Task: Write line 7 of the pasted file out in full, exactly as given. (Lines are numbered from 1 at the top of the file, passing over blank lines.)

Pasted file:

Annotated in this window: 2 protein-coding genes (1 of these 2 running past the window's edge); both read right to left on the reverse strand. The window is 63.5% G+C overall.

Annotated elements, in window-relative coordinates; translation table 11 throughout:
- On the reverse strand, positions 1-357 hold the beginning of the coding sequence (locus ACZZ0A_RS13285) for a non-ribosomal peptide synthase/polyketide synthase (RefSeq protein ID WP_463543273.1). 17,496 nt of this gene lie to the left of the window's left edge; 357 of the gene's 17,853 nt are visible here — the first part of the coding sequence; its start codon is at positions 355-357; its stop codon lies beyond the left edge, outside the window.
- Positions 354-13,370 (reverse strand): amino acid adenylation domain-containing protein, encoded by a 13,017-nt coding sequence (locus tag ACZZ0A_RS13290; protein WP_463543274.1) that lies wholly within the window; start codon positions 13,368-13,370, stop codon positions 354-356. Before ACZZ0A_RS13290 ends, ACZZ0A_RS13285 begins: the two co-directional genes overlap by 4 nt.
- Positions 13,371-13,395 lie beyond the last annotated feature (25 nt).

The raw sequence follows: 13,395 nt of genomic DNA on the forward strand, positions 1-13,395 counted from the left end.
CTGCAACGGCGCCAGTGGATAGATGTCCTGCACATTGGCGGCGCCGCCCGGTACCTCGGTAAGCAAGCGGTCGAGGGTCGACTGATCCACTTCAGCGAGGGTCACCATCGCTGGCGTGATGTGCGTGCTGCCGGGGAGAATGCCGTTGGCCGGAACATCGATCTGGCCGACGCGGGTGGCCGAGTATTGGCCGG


CTGCAACGGCGCCAGTGGATAGATGTCCTGCACATTGGCGGCGCCGCCCGGTACCTCGGTAAGCAAGCGGTCGAGGGTCGACTGATCCACTTCAGCGAGGGTCACCATCGCTGGCGTGATGTGCGTGCTGCCGGGGAGAATGCCGTTGGCCGGAACATCGATCTGGCCGACGCGGGTGGCCGAGTATTGGCCGG